Homegrown startup Naam looks to challenge Truecaller with privacy-focused caller ID app
Naam aims to challenge Truecaller in India by leveraging AI and publicly available information to build a spam-free database, offering a lighter app with a privacy-first approach and support for regional languages.
Scam calls have become a widespread menace. Last year, Telecom Minister Ashwini Vaishnaw cautioned against picking up calls from unknown numbers. As per a McAfee survey, 48% of Indians conned by AI call scams lost over Rs 50,000 individually.
While the Telecom Regulatory Authority of India (TRAI) is taking steps to implement a caller identification system, private players are helping notify users of fraud and spam calls. Jaipur-based startup Naam’s made-in-India app uses AI to flag potentially fraudulent numbers by scraping through its database of over 500 million phone numbers.
Founded in 2023 by Arpit Tak, a telecom industry veteran, along with his college friend and second-time entrepreneur Ramesh Chaudhary, uses publicly available information to maintain its database and wants to serve as a homegrown alternative to the Swedish software company Truecaller, which helps identify and block spam calls.
"The core essence of Naam solution lies in its detailed spammers and scammers identification through AI-based models and algorithms. Naam is focused on addressing these problems by putting meaningful data safety and privacy into the hands of users through the last mile adoption of data science," Tak said.
Naam.ai was listed among the most promising Indian startups of 2023 in the Tech30 list released by YourStory at the Bengaluru edition of TechSparks.
Making a name for itself
One of the largest players in the industry with 270 million users in India, Truecaller uses community-based spam reporting to weed out unwanted calls.
Meanwhile, Naam combines patterns like call duration and hang-up rates to better ascertain who is a spammer. It picks up numbers on Google reviews, social media posts, PDFs, and other files available on the internet.
Naam’s app is much lighter, at just 5.9 MB.
While Truecaller relies on pop-up ads embedded with the caller information to monetise basic features, Naam has kept all features, including automatic spam identification blocking and instant number identification, free for early adopters.
Naam.ai can tap multiple avenues in the future for monetisation.
“Unlike most apps that require active user engagement to generate revenue like YouTube and Instagram, caller ID apps don't necessitate such interaction. They seamlessly create revenue opportunities with every incoming call, eliminating the need for users to open the app,” notes Tak, Co-founder of.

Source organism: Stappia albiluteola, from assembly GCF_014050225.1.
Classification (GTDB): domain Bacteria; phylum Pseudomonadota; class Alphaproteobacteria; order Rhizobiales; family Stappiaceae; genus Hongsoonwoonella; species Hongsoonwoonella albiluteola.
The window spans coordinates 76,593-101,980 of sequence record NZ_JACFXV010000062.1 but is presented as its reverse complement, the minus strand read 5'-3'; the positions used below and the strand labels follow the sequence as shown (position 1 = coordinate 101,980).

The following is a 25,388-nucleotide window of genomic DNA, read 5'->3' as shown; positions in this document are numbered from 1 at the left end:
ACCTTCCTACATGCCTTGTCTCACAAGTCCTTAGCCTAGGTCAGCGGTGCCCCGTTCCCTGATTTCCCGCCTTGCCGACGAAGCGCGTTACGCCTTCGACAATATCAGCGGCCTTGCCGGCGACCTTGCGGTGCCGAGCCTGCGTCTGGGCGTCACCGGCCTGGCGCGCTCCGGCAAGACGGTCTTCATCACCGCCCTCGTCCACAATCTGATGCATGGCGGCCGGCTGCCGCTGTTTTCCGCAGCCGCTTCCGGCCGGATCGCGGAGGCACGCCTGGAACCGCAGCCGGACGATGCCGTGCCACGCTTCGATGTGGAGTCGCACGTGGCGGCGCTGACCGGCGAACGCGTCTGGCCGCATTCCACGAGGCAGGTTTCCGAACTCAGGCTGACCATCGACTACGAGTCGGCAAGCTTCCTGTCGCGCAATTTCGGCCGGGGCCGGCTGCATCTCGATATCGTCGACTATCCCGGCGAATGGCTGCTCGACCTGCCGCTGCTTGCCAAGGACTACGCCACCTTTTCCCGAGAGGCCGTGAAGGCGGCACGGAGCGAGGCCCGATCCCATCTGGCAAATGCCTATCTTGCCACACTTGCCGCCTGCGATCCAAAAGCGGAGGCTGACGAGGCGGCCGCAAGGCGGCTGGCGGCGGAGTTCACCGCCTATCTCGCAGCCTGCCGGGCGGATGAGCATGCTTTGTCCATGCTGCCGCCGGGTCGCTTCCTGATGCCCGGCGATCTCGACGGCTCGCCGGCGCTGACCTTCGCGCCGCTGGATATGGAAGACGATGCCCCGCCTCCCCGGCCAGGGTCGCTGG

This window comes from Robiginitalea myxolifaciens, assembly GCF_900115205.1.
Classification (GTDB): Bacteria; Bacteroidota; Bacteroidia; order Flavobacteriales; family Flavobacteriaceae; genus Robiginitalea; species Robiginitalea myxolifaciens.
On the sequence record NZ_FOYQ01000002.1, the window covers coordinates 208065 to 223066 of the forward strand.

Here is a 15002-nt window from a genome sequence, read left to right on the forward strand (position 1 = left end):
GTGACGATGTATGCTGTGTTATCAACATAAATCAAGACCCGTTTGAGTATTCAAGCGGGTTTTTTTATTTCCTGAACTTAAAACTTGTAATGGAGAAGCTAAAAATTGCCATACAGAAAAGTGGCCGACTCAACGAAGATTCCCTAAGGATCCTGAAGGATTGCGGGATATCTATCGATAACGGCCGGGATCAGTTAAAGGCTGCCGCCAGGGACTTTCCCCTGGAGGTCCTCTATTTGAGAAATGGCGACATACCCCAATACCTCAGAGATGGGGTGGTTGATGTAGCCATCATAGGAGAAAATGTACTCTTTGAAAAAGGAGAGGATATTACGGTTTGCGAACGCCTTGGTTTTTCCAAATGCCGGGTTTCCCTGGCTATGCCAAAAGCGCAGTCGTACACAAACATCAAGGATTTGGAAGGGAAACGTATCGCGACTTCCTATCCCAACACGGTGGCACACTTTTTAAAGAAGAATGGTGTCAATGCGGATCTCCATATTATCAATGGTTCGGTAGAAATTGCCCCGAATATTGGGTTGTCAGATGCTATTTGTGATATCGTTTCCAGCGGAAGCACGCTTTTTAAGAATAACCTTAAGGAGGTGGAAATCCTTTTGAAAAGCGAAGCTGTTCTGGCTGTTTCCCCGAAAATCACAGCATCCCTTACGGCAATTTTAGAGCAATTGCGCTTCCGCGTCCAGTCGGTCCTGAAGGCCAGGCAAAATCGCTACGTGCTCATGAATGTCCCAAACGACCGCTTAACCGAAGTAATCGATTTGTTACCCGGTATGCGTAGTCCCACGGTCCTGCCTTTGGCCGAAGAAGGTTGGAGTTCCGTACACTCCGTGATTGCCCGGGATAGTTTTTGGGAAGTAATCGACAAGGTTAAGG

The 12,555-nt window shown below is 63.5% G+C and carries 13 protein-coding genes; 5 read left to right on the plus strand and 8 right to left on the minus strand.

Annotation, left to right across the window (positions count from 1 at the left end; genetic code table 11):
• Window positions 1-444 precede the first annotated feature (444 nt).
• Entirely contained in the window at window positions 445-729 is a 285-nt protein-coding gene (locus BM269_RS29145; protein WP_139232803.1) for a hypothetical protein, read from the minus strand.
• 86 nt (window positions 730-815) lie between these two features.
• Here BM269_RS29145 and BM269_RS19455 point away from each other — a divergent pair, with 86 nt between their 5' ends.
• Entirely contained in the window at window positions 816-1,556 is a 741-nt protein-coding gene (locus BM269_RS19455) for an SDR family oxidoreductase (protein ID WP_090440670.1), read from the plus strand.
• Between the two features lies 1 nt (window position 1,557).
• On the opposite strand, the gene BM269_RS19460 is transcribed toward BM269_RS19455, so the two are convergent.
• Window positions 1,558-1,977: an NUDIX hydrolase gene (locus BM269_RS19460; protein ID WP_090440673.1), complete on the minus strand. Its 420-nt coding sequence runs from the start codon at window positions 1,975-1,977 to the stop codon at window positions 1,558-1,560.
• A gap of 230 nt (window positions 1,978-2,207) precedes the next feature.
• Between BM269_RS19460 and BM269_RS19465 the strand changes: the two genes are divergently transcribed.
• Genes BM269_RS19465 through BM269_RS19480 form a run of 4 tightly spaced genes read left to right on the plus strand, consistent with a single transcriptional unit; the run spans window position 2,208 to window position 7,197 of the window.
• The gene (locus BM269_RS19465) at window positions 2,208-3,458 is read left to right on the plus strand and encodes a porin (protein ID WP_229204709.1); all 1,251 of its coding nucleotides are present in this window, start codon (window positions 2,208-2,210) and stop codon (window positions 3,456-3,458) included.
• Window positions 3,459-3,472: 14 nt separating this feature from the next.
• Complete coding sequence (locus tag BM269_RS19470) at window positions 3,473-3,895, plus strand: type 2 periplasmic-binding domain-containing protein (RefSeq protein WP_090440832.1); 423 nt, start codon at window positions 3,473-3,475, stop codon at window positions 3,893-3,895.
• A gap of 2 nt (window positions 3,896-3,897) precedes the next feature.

One way is through verified caller ID programmes where companies pay a fee to be designated a verified caller. Tak illustrates that consumer-facing companies which have to make frequent calls to customers use Truecaller to ensure people pick up their calls without hesitation.
“Unknown caller identification is a monopoly (in India Truecaller is the only competitor). India's population and smartphone penetration of over 700 million adds more fuel to it. Naam's vision is to put control back privacy into the hands of the users,” he says.
To tap the Indian market, Naam wants to make its app widely usable by expanding support for more regional languages. It supports the nine most spoken Indian languages, including Hindi, Punjabi, Tamil, Telugu, Bengali, and Marathi, with the help of natural language processing tools.
“Languages are intricate and when not accounted for properly, can cause some confusion,” he adds, illustrating that a name like Sona can be literally translated to ‘gold’ by apps. “So, we need to make systems that understand cultural intricacies as well.”
However, there are challenges the company must scale before thinking of profitability. Multiple users on Google Play Store, where it has over 100,000 downloads, complained about the app’s caller ID only showing up after the call, rendering it ineffective in most cases. Despite updates, these problems persist.
“Different operating systems operate differently. We're studying how modifications to Android can cause glitches. We will be fixing these issues very soon,” Tak states.
A bigger problem, according to the entrepreneur, is that a large, untapped, privacy-conscious user base is reluctant to download an app which requires them to sacrifice their privacy.
Founders and future
Before starting Naam, Arpit managed telecom network Airtel’s AI team and customer-facing Airtel Thanks app which has more than 100 million users. With an MBA from IIM Ahmedabad, he has worked in multiple data and software roles and has more than 11 years of experience in the industry.
His co-founder Ramesh Chaudhary previously co-founded Sarv, a cloud telephony service provider. Chaudhary has worked in software-as-a-sector, security, and cloud arenas, and also started Sendclean, an email delivery platform for marketers and enterprises.
Naam is currently bootstrapped and seeking an investment of $2-3 million to fund growth to 10 million users over the next three years. It expects to reach 1 million active users shortly.
This year, the company will integrate user feedback for spam and scams, fix bugs, and amplify advertisements to acquire more users. It also plans to integrate generative AI features in the next 2-3 years and add more features to improve customer retention.
(The article was updated to accommodate clarifications from Truecaller.)
Edited by Kanishk Singh